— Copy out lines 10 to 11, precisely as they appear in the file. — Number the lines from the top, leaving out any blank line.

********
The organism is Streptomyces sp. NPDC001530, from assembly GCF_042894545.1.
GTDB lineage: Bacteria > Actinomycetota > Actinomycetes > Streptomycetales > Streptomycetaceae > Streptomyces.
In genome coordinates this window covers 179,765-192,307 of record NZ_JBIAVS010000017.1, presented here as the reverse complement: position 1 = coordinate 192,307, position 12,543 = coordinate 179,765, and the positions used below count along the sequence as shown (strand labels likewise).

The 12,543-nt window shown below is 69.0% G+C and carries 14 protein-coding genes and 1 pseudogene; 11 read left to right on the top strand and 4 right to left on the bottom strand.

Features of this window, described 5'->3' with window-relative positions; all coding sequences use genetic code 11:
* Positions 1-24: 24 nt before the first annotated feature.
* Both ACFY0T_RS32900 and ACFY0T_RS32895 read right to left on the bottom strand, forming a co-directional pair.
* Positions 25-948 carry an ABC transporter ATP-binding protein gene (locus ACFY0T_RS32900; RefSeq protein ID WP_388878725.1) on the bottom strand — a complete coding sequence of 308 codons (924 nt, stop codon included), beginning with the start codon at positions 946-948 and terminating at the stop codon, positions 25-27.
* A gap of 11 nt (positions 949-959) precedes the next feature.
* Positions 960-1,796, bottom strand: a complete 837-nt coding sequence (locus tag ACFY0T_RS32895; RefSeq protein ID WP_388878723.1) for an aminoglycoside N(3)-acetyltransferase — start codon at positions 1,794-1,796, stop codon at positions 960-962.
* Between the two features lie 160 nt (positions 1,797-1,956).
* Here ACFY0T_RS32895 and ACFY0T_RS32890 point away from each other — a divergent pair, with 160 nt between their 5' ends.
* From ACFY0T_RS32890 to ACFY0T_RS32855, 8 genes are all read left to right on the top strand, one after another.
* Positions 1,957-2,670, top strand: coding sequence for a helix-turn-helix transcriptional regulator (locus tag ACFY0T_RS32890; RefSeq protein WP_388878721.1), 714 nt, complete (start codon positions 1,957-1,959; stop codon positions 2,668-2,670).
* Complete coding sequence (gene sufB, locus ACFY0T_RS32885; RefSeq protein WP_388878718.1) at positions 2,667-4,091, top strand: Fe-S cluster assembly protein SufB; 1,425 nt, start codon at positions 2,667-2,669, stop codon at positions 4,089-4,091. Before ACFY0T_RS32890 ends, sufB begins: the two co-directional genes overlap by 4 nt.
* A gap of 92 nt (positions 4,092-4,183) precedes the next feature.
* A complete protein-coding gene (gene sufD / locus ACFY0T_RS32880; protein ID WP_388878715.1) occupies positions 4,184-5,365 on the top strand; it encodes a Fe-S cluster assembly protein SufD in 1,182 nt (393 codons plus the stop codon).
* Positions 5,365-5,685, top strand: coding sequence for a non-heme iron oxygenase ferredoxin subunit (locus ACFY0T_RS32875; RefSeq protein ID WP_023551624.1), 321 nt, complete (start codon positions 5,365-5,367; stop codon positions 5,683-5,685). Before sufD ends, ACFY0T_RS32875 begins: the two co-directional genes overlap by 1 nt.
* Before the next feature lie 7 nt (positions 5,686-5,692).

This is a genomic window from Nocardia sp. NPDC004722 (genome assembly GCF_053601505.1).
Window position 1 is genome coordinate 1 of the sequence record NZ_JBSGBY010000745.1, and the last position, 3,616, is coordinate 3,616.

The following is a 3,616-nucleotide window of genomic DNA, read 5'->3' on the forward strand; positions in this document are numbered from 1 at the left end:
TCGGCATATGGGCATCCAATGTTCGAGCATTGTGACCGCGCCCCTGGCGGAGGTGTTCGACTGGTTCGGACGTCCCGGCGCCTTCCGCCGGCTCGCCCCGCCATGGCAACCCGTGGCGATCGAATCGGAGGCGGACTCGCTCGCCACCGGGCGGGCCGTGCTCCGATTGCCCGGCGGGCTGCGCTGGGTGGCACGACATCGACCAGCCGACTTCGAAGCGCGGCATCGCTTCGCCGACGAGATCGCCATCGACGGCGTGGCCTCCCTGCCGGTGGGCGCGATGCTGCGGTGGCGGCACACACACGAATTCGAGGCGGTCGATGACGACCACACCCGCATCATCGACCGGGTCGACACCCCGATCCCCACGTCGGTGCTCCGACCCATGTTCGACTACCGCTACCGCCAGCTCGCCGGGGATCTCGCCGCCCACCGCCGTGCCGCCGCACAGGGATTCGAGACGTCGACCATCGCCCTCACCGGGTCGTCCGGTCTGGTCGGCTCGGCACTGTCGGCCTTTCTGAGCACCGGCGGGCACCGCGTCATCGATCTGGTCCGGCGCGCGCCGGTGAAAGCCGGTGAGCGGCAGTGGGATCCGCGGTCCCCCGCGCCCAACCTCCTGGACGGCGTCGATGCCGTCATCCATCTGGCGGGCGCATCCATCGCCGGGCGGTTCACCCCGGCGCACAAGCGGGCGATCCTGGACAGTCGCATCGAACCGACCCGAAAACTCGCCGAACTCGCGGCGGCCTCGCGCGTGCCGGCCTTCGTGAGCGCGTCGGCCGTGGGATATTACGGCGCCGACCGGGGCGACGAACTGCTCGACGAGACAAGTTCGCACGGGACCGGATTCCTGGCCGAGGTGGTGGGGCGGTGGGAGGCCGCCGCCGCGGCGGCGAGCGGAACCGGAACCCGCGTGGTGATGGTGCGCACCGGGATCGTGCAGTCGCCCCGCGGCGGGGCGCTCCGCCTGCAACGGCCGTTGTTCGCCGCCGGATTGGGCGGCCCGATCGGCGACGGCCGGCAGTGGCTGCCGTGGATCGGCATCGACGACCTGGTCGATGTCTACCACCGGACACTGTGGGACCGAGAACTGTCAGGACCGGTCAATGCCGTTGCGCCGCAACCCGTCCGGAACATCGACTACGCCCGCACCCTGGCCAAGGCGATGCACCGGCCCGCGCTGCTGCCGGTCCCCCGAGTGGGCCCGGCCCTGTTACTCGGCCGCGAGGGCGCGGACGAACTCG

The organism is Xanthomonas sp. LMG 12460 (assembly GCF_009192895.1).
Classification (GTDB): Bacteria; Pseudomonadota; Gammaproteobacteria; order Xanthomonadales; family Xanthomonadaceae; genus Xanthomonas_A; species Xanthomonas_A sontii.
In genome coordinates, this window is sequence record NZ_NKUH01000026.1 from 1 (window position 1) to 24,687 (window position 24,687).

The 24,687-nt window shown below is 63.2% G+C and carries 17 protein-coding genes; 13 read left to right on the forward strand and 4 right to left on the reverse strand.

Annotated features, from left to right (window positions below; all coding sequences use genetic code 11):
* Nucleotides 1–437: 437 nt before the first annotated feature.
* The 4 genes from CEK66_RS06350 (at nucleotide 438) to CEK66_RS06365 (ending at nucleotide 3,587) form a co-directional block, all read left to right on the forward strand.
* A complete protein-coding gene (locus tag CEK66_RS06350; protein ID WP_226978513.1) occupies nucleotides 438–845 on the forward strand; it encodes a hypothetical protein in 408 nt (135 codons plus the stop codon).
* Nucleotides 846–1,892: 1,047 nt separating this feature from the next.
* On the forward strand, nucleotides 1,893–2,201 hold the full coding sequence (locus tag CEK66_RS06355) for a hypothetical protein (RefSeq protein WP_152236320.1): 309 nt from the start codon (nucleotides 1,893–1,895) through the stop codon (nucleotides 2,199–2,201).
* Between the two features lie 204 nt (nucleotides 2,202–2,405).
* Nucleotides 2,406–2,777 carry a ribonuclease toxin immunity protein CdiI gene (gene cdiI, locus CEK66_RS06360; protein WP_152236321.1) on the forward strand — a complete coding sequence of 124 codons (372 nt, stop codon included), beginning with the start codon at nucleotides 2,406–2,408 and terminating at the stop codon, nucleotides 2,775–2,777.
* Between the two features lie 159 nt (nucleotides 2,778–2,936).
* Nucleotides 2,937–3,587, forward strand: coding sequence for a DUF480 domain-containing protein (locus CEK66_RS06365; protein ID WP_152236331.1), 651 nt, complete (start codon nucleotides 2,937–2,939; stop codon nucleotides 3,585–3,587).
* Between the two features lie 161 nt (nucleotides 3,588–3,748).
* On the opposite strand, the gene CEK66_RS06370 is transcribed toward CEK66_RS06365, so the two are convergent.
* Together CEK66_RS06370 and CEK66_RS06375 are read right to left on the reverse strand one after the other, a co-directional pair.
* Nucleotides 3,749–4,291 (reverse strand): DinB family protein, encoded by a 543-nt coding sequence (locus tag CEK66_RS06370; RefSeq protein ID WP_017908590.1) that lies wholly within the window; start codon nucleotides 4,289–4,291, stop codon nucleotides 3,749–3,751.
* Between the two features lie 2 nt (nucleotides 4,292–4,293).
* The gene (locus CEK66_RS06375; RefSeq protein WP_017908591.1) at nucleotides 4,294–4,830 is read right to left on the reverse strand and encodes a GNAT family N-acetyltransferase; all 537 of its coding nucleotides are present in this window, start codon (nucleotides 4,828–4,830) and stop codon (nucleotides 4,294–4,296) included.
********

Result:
* Positions 960-1,796, bottom strand: a complete 837-nt coding sequence (locus tag ACFY0T_RS32895; RefSeq protein ID WP_388878723.1) for an aminoglycoside N(3)-acetyltransferase — start codon at positions 1,794-1,796, stop codon at positions 960-962.
* Between the two features lie 160 nt (positions 1,797-1,956).